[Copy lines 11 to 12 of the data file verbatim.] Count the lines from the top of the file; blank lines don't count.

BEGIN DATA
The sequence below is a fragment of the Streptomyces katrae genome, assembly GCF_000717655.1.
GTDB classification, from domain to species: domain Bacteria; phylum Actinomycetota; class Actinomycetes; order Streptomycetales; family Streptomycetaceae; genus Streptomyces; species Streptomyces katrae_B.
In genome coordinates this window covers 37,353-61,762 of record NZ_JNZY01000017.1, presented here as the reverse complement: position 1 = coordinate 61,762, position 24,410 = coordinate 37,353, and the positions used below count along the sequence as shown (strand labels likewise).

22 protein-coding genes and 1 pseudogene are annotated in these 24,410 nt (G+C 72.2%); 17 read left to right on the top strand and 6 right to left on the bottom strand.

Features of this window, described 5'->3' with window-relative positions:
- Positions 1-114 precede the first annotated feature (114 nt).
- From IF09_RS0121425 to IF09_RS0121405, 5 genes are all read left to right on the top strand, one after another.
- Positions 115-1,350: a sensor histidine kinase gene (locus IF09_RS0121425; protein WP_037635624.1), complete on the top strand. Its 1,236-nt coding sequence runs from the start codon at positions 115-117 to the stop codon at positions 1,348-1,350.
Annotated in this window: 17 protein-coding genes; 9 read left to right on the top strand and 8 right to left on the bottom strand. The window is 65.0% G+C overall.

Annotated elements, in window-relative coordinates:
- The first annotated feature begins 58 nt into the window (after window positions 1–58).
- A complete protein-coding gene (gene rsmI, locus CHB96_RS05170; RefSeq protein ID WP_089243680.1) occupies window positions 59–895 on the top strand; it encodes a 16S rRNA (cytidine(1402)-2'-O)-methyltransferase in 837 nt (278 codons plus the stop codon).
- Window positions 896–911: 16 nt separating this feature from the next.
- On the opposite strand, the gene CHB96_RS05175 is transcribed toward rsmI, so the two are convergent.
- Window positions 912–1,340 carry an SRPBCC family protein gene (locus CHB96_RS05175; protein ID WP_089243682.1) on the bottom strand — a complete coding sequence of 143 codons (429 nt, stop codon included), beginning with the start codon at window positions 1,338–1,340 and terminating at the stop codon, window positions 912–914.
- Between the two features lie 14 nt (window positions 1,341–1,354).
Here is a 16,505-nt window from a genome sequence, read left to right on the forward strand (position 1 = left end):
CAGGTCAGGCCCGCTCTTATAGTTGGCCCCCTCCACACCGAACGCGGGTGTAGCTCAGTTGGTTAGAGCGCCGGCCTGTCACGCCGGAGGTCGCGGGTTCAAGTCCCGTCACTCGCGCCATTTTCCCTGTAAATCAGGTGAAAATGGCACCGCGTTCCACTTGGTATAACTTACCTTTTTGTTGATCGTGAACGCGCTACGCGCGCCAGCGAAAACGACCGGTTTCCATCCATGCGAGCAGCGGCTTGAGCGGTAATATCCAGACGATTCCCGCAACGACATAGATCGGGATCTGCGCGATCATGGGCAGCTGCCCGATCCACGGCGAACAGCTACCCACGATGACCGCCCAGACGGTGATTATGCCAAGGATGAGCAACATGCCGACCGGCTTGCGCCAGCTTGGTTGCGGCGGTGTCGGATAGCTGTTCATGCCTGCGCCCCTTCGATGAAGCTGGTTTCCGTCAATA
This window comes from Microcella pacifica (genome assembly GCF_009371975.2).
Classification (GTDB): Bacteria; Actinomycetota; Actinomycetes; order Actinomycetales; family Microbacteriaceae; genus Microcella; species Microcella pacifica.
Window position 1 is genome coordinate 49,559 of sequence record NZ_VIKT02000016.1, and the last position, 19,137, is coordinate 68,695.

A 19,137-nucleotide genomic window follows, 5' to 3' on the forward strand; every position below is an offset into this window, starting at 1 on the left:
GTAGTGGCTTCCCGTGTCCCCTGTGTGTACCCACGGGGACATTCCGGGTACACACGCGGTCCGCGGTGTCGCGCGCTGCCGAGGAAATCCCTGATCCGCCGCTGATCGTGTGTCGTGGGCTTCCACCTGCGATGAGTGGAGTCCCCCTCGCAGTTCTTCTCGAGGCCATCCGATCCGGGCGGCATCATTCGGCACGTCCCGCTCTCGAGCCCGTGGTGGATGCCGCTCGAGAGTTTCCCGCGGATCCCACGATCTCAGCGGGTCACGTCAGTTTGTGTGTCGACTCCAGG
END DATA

- The first annotated feature begins 58 nt into the window (after window positions 1–58).
- A complete protein-coding gene (gene rsmI, locus CHB96_RS05170; RefSeq protein ID WP_089243680.1) occupies window positions 59–895 on the top strand; it encodes a 16S rRNA (cytidine(1402)-2'-O)-methyltransferase in 837 nt (278 codons plus the stop codon).